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O’Gorman, The Origins of Hospitality and Tourism, Goodfellow Publishing © 2010 Charitable Hospitality The Origins of Hospitality and Tourism
O’Gorman, The Origins of Hospitality and Tourism, Goodfellow Publishing © 2010 THE ABRAHAMIC MODEL OF HOSPITALITY
O’Gorman, The Origins of Hospitality and Tourism, Goodfellow Publishing © 2010 “He (Abraham) looked up, and there he saw three men standing near him. As soon as he saw them, he ran from the entrance of the tent to greet them, and bowed to the ground. ‘My lord,’ he said, ‘if I find favour with you, please do not pass your servant by. Let me have a little water brought, and you can wash your feet and have a rest under the tree. Let me fetch a little bread and you can refresh yourselves before going further, now that you have come in your servant’s direction. They replied, ‘Do as you say’. Abraham hurried to the tent and said to Sarah, ‘Quick, knead three measures of best flour and make loaves.’ Then, running to the herd, Abraham took a fine and tender calf and gave it to the servant, who hurried to prepare it. Then taking curds, milk and the calf which had been prepared, he laid all before them, and they ate while he remained standing near them under the tree.” (Genesis 18:2-8)
O’Gorman, The Origins of Hospitality and Tourism, Goodfellow Publishing © 2010 Hospitality of Abraham In the story of Abraham, there is the classic hospitality event. Abraham saw three simple nomads in the distance, he ran towards them to offer his hospitality. When he ‘bowed to the ground’, he was not making a gesture of religious adoration, but simply a mark of respect. At first, Abraham sees his guests as humans, as their superhuman character is only gradually revealed. He welcomes them warmly and invites them into his tent, to rest a bit and to eat a little. When they followed him home, however, Abraham had a full course banquet prepared for them. Yet as great as Abraham’s hospitality might have been, he had to contend with a society that was literally the antithesis of everything he represented.
O’Gorman, The Origins of Hospitality and Tourism, Goodfellow Publishing © 2010 Hospitality and Society Cities of Sodom and Gomorrah were infamous for their cruelty and greed. When the angels journeyed to Sodom and Gomorrah, in search of a righteous man, only Lot and his family were set apart to be saved. Lot was deemed righteous, by the fact that he alone imitated Abraham’s behaviour of hospitality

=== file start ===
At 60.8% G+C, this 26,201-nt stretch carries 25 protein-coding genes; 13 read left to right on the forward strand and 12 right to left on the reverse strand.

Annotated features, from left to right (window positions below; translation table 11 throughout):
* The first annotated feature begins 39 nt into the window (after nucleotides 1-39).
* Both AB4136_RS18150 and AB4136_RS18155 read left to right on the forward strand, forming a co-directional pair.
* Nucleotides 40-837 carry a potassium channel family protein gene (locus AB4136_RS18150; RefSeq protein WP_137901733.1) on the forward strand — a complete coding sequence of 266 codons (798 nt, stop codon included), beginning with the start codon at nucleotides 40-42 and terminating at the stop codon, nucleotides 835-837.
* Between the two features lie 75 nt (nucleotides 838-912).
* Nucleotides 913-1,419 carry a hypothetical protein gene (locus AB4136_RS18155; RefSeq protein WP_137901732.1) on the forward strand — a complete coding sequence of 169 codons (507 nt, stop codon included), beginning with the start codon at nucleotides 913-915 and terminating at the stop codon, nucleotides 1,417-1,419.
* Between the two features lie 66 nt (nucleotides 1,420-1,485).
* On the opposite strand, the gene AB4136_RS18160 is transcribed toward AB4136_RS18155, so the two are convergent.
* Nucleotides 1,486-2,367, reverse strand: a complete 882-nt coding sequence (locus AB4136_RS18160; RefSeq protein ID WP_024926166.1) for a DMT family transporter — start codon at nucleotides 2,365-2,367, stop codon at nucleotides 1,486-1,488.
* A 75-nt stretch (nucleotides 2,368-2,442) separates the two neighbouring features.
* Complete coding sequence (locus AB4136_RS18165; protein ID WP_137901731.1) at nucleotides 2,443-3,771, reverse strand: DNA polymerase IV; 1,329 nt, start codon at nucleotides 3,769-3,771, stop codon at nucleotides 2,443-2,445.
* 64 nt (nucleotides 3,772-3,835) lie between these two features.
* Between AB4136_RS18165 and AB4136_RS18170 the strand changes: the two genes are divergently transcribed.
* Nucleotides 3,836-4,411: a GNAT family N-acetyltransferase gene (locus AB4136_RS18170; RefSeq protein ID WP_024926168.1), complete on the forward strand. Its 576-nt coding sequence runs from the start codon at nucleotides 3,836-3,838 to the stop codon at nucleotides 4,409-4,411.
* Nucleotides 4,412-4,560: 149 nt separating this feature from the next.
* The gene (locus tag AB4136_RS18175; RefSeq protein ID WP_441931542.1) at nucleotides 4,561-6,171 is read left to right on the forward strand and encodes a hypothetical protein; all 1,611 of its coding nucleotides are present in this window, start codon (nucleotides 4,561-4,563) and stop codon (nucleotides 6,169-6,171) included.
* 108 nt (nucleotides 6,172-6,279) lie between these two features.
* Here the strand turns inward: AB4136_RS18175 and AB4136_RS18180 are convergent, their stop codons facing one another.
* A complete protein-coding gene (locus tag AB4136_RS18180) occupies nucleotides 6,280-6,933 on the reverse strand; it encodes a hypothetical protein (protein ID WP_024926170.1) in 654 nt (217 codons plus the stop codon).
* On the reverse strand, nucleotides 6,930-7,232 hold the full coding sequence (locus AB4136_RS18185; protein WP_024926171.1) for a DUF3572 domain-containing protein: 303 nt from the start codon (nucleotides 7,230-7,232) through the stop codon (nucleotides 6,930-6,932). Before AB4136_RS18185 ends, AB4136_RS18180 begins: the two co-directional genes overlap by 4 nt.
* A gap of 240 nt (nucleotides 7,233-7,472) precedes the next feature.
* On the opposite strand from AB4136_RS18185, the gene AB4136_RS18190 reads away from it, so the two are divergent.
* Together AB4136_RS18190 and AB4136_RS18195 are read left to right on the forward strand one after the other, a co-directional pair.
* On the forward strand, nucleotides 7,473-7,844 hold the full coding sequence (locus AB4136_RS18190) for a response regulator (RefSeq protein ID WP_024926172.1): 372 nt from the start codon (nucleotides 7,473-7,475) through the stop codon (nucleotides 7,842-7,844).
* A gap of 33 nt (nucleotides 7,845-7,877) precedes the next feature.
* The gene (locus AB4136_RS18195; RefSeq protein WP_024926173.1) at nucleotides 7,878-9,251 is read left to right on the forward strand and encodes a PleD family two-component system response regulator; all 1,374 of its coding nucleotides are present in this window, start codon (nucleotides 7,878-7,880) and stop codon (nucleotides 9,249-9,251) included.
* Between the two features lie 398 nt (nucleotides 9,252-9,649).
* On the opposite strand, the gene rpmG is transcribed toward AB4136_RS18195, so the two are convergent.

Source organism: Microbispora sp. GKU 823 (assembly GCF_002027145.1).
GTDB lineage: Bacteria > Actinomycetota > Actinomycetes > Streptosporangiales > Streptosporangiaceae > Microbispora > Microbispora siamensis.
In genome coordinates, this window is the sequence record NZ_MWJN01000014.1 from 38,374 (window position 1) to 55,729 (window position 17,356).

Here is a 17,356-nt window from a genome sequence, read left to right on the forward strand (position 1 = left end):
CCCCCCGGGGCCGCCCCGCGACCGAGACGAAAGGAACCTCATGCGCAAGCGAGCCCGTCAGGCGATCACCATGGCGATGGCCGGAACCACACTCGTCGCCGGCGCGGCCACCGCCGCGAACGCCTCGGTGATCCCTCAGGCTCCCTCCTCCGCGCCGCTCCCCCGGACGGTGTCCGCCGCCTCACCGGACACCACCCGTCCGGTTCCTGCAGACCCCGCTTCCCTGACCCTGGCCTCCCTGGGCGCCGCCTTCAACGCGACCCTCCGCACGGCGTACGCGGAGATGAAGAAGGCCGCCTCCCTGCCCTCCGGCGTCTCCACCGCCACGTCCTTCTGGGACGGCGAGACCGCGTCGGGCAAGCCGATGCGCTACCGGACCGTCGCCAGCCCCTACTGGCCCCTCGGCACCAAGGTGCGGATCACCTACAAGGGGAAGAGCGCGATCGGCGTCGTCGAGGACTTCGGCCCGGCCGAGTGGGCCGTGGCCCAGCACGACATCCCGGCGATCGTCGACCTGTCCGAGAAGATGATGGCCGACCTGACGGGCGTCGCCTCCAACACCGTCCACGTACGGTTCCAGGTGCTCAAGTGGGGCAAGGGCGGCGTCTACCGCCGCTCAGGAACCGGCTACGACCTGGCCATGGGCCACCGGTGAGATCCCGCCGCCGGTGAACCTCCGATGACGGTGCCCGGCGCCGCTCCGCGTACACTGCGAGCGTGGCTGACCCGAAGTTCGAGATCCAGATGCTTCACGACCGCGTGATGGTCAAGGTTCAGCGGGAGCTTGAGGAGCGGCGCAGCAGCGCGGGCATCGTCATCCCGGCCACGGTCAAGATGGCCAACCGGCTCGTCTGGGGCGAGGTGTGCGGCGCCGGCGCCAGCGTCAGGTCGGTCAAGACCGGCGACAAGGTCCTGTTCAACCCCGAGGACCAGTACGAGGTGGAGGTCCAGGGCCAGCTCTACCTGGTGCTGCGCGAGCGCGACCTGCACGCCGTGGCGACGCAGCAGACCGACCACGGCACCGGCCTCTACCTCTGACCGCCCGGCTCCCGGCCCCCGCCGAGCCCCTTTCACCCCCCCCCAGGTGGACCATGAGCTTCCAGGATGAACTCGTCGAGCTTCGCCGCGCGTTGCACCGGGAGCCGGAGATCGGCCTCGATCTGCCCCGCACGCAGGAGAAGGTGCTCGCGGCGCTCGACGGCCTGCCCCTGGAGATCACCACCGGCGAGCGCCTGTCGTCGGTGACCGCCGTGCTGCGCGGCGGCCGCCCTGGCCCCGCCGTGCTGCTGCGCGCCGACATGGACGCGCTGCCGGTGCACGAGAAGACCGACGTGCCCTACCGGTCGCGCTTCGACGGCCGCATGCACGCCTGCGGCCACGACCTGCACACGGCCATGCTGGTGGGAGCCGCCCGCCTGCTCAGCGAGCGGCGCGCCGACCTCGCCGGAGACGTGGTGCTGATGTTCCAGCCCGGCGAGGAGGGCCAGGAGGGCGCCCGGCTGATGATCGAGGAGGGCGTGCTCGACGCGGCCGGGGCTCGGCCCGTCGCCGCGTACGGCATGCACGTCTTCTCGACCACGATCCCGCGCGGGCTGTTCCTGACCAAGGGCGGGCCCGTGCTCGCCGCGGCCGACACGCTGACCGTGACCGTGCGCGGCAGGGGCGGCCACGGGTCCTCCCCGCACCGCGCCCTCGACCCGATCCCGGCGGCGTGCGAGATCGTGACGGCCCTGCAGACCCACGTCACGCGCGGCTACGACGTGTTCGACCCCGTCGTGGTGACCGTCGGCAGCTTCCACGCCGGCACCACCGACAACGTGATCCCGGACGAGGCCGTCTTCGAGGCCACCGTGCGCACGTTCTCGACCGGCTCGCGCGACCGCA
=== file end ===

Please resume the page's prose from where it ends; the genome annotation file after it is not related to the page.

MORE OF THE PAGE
O’Gorman, The Origins of Hospitality and Tourism, Goodfellow Publishing © 2010 Hospitality and Society cont’d Numerous legends about Sodom and Gomorrah: In relation to hospitality, there is the legend: The people of the city had a special bed which they would offer to guests. When the guests were too tall for the bed, they would cut off their feet and when they were too short, they would stretch their limbs According to another legend, their ruins lay under the brackish waters of the Dead Sea; to the Arabs, the Sea of Lot, was raised up by the Creator to engulf these perverse cities.
O’Gorman, The Origins of Hospitality and Tourism, Goodfellow Publishing © 2010 Evolution of Charitable Hospitality Emperor Julian when attempting to suppress the Christian faith, emphasised the importance of preserving and adapting for use by the state the Christian institutions of charitable hospitality. Emperor Justinian had been forced to give legal status to beggars and travellers because of the protection that they received through the same institutions of hospitality.
O’Gorman, The Origins of Hospitality and Tourism, Goodfellow Publishing © 2010 Evolution of Charitable Hospitality cont’d The Protestant reformers of the Late Middle Ages moved them out of religious control into the secular realm of society just as Julian had attempted to do 1100 years earlier. In the early stages, any medical treatment was hard to come by as the old xenodochia were converted into monastic houses that only treated their own. As the Arab-Islamic influences became more recognised in the West, medicine advanced further with the importance of anatomy and surgery becoming more apparent.